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Lenovo ThinkPad X300 components  (Source: BusinessWeek)
BusinessWeek details the ThinkPad X300's development

When Apple announced its MacBook Air in January, many people were in awe over the notebook's sleek design, relatively light weight and thin frame. Even many die-hard PC fans admitted that the design of the MacBook Air was quite attractive to the eyes.

Opinions began to sour, however, when people realized what Apple had to leave out in order to achieve the "cut down" dimensions of the MacBook Air. Apple left out a network port, optical drive, removable battery and only included one USB port. To make matters worse, users can not upgrade the memory on the device and despite the "Air" moniker; there is no integrated support for EV-DO or HSDPA.

So while Apple was getting flak for its lack of features on its MacBook Air, Lenovo had its own lightweight ultra-portable notebook brewing in the background: the ThinkPad X300. DailyTech brought you coverage of the device when it first leaked as well as Walt Mossberg's initial impressions of the device and final specifications.

The X300 corrects all of the MacBook Air's missteps and adds one major disappointment of its own. The X300 includes all of the features missing from the MacBook Air listed above in addition to Wireless USB, a fingerprint reader, 13.3" 1440x900 LED-backlit display and the ability to add a secondary battery.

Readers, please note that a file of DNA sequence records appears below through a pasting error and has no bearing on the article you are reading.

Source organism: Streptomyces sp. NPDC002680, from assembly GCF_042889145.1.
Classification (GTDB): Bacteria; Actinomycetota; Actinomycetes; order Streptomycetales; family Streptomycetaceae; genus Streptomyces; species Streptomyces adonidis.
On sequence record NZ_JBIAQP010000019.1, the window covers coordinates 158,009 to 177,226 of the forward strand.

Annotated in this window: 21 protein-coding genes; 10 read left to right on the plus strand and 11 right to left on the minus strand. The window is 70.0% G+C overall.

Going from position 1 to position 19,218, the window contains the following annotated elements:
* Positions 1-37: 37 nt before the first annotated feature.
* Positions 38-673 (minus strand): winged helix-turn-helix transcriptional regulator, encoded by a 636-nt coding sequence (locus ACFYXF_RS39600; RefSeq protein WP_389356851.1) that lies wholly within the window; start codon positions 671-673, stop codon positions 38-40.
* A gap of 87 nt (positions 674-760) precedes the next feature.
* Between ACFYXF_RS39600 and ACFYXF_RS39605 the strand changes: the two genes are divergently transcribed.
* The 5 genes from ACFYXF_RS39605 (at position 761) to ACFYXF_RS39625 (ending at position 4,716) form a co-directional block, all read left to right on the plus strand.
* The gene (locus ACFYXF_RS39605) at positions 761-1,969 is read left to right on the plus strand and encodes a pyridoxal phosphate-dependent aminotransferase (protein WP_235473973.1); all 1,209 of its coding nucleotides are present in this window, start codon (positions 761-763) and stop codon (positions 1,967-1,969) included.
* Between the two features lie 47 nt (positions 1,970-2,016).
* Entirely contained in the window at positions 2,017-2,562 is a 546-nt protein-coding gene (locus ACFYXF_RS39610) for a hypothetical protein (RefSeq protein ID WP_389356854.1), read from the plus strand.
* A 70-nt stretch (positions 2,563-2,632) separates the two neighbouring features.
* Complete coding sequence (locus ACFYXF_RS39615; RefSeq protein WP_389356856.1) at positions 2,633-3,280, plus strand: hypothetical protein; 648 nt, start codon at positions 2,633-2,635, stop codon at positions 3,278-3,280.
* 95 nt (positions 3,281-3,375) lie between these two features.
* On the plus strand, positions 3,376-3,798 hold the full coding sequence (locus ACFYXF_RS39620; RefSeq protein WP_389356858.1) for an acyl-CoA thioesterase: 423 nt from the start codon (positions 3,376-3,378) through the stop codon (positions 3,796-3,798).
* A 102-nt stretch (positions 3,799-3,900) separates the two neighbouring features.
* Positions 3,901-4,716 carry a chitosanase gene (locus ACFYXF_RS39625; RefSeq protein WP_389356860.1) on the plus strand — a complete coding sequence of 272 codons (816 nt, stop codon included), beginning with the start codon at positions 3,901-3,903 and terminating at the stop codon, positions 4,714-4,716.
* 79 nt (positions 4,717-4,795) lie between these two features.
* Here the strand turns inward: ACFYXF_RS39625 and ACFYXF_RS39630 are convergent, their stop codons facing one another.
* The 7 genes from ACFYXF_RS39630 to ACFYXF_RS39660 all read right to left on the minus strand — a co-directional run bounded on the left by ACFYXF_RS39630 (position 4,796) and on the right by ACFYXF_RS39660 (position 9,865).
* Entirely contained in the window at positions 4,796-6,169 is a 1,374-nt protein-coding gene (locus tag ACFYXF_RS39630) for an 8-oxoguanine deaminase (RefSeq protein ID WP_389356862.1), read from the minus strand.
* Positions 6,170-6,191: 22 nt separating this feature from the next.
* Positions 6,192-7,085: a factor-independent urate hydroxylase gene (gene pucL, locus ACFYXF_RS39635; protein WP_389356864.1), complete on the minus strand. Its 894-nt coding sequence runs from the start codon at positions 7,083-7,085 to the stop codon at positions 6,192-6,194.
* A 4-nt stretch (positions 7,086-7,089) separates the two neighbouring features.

The sole disappointment in my eyes is the processor speed when compared to the MacBook Air. Lenovo includes a 1.2GHz Core 2 Duo processor with the X300 compared to the 1.6GHz and 1.8GHz Core 2 Duo processors available with the MacBook Air. On the plus side, the 12W processor used in the X300 is more power efficient than the 20W processors used in the MacBook Air which should lead to greater battery life.

Now, BusinessWeek has the inside story on the development of the X300 which took 20 months from the original concept to production. Although Lenovo doesn't expect the X300 to be a big seller for the brand, it wishes to make the notebook a "halo" product like the MacBook Air.

"We want to send the message that if there's a company in the industry that can continuously develop the most inventive and best-quality products with efficiency, it will be Lenovo," said Chairman Yang Yuanqing.

Lenovo also wants to have the firepower to go up against rivals HP and Dell. Dell in fact doesn't even feel threatened at all by Lenovo -- at least in the U.S. market. "We have bigger rivals to worry about, except in China," said Dell CEO Michael Dell.

Perhaps Mr. Dell should at least take a look at Lenovo ThinkPad build quality compared to his own business notebooks -- that is something to worry about.

The BusinessWeek article goes on to detail the lengthy gestation period of the device including the mandate that an LED-backlit display, optical drive and SSD had to be included in the final design.

Overall, it looks as though Lenovo has a winner on its hands with the ThinkPad X300. The price undercuts the MacBook Air (when equipped with a 64GB SSD). The price delta only increases when you factor in the added $100 for an optical drive for the MacBook Air and $30 for a USB 2.0 network adapter.

Now, I just need to stash some money in a piggy bank and wait on my free government handout ($600 rebate check) to get one myself…





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